Then we have the new tin vans and laminates appearing unpainted - chassis, roof, ends included. After 4 milliseconds in traffic this became an awful, drab, dirty looking dull uneven patchy grey (I'm really selling it, aren't I!). Carriages turned out thus never had flying snails at all, and numerals were reported by some to have been red on at least some of them, though locos turned out in silver always had snails and numerals in the standard light green, no gold lining.

    By 1960, ex-GNR coaches are appearing on CIE lines. Unlike the UTA, who painted out the GN crest on some and applied a UTA one to the otherwise-unrepainted coach, CIE left them alone until a proper repaint was due, after which they came out in the standard light green livery - except for one, the RPSI's 114, which is believed to be the only GNR coach whcih went straight from GNR livery into black'ntan as late as about 1965.

    Many of the remaining sixwheelers and old wooden stock was by now repainted into the light green, but by 1960 a few old examples in the dark green with full "above & below" gold lined light green bands were to be seen, among light green vehicles and a few "silver" ones.

    Then the famous black'n'tan era started. I was in Kildare signal box one day with my father and a 141 speeded through with an up train from Cork. The 141 can't have been long out of its Hornby box (or should that be Bachmann?), and the train consisted of carriages all in green, bar the last vehicle which was just repainted. "Oh!" says Senior; "is that the new livery!". "Yeah", said the signalman, in a somewhat deadpan way, "Ye'd think we'd have seen the last of the black and tans!".

    I digress; it was early 1963 when all but a few experimental coaches, started to be painted in b'n't en masse, even as grey and yellow 121s were appearing to haul them. This livery was to remain on Cravens unaltered until the early 1990s. As a corporate image livery it was very strong and ahead of its time. The next major change was of course when the "supertrain" livery appeared from 1972; all over orange, roof included, and the body colour for the first time slightly coming round the coach end, and a black band of window-depth. Post 1987, the "tippex lines" were added, giving the attractive livery of orange & black edged in white. And the rest ye know! The final incarnation of orange and black was to be that on the 2600s when new, with a black band just below the window level edged in white, the "Arrow" branding, and for the first time the chassis, bogies and roof were light grey instead of dark grey or black.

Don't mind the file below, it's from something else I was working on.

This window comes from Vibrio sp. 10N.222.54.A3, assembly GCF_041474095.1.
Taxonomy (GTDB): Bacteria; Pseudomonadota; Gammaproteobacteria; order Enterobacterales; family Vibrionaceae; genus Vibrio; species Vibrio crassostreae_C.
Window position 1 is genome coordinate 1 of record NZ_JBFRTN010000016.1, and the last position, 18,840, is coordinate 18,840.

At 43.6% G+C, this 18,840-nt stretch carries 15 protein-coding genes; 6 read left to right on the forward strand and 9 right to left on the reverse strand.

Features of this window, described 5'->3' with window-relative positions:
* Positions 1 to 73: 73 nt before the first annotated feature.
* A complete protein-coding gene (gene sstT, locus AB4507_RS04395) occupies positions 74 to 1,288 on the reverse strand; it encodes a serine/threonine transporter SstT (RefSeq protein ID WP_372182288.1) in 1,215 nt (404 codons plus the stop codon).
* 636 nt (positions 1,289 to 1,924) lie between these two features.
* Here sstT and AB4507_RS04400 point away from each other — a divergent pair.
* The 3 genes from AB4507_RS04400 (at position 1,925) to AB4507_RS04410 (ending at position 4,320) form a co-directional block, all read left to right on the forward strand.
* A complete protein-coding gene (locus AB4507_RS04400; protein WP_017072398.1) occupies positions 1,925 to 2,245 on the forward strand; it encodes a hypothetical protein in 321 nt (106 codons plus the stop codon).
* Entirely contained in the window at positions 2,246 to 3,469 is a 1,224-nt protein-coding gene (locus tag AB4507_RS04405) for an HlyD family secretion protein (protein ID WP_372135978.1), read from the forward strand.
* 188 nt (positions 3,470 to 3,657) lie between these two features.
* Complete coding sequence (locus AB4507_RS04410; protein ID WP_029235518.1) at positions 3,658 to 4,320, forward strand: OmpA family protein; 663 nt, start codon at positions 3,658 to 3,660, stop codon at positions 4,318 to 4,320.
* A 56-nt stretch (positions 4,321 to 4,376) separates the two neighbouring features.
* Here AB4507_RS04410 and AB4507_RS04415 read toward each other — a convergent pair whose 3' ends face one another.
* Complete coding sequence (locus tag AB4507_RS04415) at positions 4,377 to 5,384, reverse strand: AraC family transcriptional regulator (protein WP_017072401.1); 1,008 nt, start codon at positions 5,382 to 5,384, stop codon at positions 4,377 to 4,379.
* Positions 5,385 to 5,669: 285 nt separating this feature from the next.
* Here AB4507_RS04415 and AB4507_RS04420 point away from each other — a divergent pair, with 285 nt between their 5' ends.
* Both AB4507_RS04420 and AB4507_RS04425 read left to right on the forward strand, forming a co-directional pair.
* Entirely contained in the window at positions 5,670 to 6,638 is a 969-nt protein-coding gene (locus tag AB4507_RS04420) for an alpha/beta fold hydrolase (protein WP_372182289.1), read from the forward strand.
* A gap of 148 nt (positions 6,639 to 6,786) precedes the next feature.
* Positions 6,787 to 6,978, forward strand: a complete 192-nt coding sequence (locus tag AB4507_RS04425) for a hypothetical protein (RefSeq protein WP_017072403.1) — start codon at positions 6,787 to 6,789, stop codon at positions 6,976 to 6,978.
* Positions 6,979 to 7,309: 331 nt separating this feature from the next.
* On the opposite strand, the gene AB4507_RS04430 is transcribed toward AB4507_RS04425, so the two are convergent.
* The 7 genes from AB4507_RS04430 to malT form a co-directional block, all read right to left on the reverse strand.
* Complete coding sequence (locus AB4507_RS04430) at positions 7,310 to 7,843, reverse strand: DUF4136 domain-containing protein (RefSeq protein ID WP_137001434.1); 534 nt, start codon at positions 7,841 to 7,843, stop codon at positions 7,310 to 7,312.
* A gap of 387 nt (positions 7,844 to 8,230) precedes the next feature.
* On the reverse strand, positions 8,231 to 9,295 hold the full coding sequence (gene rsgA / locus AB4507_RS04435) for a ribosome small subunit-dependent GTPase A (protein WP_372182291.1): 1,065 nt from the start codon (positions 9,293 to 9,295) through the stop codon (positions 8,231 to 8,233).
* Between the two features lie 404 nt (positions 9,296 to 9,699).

If that was the "Fanta Can" livery, we then had the "Lilt can" lime green and dark blue, followed by NIR's "red bull" livery!

    Dunno what you'd call the current forty shades of grey (and green...)... a "novel" livery?

    Hope that helps!

  9. #19
    great information lads! wouldnt it be grear if all this info was available in a pocket sized book? heres hoping...Name:  saying-a-prayer-smiley-emoticon.gif
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  10. #20
    Quote Originally Posted by heirflick View Post
    great information lads! wouldnt it be grear if all this info was available in a pocket sized book? heres hoping...Name:  saying-a-prayer-smiley-emoticon.gif
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    Cut, paste, collate, edit, index, size 9 times roman. PDF
    No bother. That's what desk top publishing is all about.

    Now photos.....that's a different matter.